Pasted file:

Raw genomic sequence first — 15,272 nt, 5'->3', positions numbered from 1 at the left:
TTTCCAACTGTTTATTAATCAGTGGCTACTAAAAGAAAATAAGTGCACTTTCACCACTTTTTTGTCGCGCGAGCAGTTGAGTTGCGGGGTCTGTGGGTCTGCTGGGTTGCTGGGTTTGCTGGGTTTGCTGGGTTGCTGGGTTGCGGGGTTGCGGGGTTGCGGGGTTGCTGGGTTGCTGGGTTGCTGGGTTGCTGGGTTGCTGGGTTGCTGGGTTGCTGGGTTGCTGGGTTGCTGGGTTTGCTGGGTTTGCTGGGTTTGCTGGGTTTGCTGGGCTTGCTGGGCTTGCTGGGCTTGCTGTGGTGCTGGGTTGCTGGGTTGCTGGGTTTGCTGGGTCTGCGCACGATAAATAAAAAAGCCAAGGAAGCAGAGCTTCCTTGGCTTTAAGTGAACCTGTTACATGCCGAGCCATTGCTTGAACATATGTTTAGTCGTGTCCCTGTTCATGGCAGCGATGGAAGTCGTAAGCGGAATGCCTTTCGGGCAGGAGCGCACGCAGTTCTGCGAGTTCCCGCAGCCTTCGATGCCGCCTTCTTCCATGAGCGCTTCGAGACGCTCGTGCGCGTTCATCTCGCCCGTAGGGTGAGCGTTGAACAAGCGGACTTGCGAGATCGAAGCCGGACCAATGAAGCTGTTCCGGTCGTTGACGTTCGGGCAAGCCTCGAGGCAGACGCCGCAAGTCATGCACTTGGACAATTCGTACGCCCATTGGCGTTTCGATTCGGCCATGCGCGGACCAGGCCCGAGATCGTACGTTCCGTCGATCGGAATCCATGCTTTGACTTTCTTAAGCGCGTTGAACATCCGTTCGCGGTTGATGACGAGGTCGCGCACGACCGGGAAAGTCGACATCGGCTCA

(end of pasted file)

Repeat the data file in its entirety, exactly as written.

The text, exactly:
Raw genomic sequence first — 15,272 nt, 5'->3', positions numbered from 1 at the left:
TTTCCAACTGTTTATTAATCAGTGGCTACTAAAAGAAAATAAGTGCACTTTCACCACTTTTTTGTCGCGCGAGCAGTTGAGTTGCGGGGTCTGTGGGTCTGCTGGGTTGCTGGGTTTGCTGGGTTTGCTGGGTTGCTGGGTTGCGGGGTTGCGGGGTTGCGGGGTTGCTGGGTTGCTGGGTTGCTGGGTTGCTGGGTTGCTGGGTTGCTGGGTTGCTGGGTTGCTGGGTTGCTGGGTTTGCTGGGTTTGCTGGGTTTGCTGGGTTTGCTGGGCTTGCTGGGCTTGCTGGGCTTGCTGTGGTGCTGGGTTGCTGGGTTGCTGGGTTTGCTGGGTCTGCGCACGATAAATAAAAAAGCCAAGGAAGCAGAGCTTCCTTGGCTTTAAGTGAACCTGTTACATGCCGAGCCATTGCTTGAACATATGTTTAGTCGTGTCCCTGTTCATGGCAGCGATGGAAGTCGTAAGCGGAATGCCTTTCGGGCAGGAGCGCACGCAGTTCTGCGAGTTCCCGCAGCCTTCGATGCCGCCTTCTTCCATGAGCGCTTCGAGACGCTCGTGCGCGTTCATCTCGCCCGTAGGGTGAGCGTTGAACAAGCGGACTTGCGAGATCGAAGCCGGACCAATGAAGCTGTTCCGGTCGTTGACGTTCGGGCAAGCCTCGAGGCAGACGCCGCAAGTCATGCACTTGGACAATTCGTACGCCCATTGGCGTTTCGATTCGGCCATGCGCGGACCAGGCCCGAGATCGTACGTTCCGTCGATCGGAATCCATGCTTTGACTTTCTTAAGCGCGTTGAACATCCGTTCGCGGTTGATGACGAGGTCGCGCACGACCGGGAAAGTCGACATCGGCTCA